How will your branding communicate ‘quality’?

By Betsy McCloskey | Guest Column

Traditionally, manufacturing marketing is focused on sales. While business development is the number one concern for most industries, in a world where Google is the first source of information, things have changed. A manufacturing business that wants to grow and thrive must take a different approach to marketing its product lines.

Start by asking these tough questions.

  • Who are we trying to reach?
  • What problem does our product solve?
  • Who is the end user of these products?
  • How do we exceed their expectations on every purchase?
  • How can we create brand loyalty?

Know who you are

One part of this is defining your brand visually, with logo, colors and fonts, but it also means defining who you are and what you stand for, including your mission, values and point of difference from your competitors.

This defines your reason for being and helps perfect your elevator speech so it can be crafted into copy for the website, printed collateral and internal training materials. Consistency is key when it comes to building a strong brand.

Know your customer

Look at your customer base and determine who your ideal/most profitable customer really is. What are the types of companies you are selling to? What do your customers have in common?

Who within those companies is the decision maker? What do you know about them? Is it a 35-60-year-old male in a senior buying position or is it a 28-45-year-old female who is the CEO of her company? Knowing this will take your sale efforts to another level and drive everything from your branding to your web content. Before approaching them, you should know:

  • What are their motivations?
  • What are their barriers to purchasing your product?
  • Where do they gather their information about your product category?

This information will help you understand who you are targeting and how to craft your messaging. There may be more than one target person depending on the purchase decision process.

Once you know who you are and who your customer is, there are some key strategies to put in place to make sure you are reaching them.

Make yourself easy to find

Most prospects are searching online first when looking for vendors, so you need to be there as a solution. A solid content marketing strategy will help establish you and your company as a leader within the industry and give your website a SEO boost. Blog posts and case studies on your website that directly address the needs of prospects and customers will help you rise to the top when people are searching.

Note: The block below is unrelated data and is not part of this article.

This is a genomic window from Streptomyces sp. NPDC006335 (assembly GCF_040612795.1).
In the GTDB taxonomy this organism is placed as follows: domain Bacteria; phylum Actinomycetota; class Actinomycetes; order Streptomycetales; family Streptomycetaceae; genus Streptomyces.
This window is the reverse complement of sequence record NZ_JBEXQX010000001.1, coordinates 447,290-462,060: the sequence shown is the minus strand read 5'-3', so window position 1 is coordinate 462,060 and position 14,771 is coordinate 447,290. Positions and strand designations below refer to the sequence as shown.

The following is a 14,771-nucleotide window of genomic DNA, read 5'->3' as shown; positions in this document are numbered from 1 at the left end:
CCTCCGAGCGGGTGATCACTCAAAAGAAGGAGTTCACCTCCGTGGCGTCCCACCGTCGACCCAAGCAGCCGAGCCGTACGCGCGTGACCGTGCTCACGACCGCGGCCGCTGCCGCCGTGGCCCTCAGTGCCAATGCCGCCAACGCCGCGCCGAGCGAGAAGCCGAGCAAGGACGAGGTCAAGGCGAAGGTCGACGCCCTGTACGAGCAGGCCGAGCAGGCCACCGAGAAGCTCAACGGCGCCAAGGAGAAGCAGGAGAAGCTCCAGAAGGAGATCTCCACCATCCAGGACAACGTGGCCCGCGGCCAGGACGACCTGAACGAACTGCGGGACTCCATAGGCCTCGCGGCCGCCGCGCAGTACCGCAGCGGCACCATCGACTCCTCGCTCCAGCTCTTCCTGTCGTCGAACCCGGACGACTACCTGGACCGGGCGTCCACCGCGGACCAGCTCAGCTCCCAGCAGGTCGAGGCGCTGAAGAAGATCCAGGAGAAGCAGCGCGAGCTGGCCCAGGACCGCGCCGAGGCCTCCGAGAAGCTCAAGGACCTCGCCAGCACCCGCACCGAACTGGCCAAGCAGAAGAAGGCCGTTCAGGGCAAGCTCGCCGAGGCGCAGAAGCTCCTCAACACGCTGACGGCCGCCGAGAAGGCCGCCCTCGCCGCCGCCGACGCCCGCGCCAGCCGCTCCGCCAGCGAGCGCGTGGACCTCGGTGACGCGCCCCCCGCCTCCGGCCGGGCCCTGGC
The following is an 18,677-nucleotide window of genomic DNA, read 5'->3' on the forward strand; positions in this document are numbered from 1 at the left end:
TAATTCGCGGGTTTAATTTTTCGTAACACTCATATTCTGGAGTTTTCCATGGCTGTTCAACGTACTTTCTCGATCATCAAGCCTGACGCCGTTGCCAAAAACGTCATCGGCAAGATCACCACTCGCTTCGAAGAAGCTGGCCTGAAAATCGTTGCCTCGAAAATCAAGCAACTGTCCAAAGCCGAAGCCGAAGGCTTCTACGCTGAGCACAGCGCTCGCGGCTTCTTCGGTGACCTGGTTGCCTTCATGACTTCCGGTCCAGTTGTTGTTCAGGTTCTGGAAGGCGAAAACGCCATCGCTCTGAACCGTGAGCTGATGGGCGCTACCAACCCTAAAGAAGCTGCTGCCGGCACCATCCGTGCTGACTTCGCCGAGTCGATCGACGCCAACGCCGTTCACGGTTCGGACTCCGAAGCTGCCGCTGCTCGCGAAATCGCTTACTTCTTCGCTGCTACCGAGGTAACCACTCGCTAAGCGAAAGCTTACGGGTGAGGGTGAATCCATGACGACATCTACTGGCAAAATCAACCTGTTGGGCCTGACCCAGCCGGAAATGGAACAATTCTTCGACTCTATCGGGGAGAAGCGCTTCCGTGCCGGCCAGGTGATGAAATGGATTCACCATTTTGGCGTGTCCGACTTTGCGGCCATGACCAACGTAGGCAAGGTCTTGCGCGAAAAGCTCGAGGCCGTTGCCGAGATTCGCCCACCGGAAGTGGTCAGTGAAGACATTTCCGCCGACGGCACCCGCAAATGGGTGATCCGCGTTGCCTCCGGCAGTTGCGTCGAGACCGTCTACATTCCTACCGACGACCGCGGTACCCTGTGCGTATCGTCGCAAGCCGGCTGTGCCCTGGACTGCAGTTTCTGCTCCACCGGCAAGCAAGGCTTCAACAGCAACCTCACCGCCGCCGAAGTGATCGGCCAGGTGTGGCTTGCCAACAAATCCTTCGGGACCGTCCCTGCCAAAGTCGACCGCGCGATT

It is important to understand how customers are searching so you can incorporate those keywords/phrases into the content on your website.

Be the industry go-to

Authoring articles, being contributors to third-party articles and speaking at industry events provides a level of credibility. Determine the areas where you can provide the most value to prospects/customers and industry media, and then create an arsenal of content around those topics.

To get your content out, build a list of industry websites, publications and journalists to start pitching story ideas to. They are looking to build their content and are generally happy to publish information that is of value to their readers.

Capture the lead

Once you have prospects on your site, provide a user-friendly experience that helps them quickly find the solutions they are looking for. You don’t want to lose them before they even know how you can help them.

The site needs to provide a call-to-action on key pages. This could be signing up for a whitepaper or requesting a quote. The key is to make it enticing enough that they want to provide their email address. Once you capture their email address, you can start ongoing communications and get them in your marketing/sales funnel.

Don’t forget to ask for referrals from your happy customers, along with a Google review. They are pure gold for a growing business. •

Betsy McCloskey is a partner at Plaid Swan Inc. with offices in Cedar Rapids and Dubuque. Plaid Swan is a female-owned and operated marketing communications firm.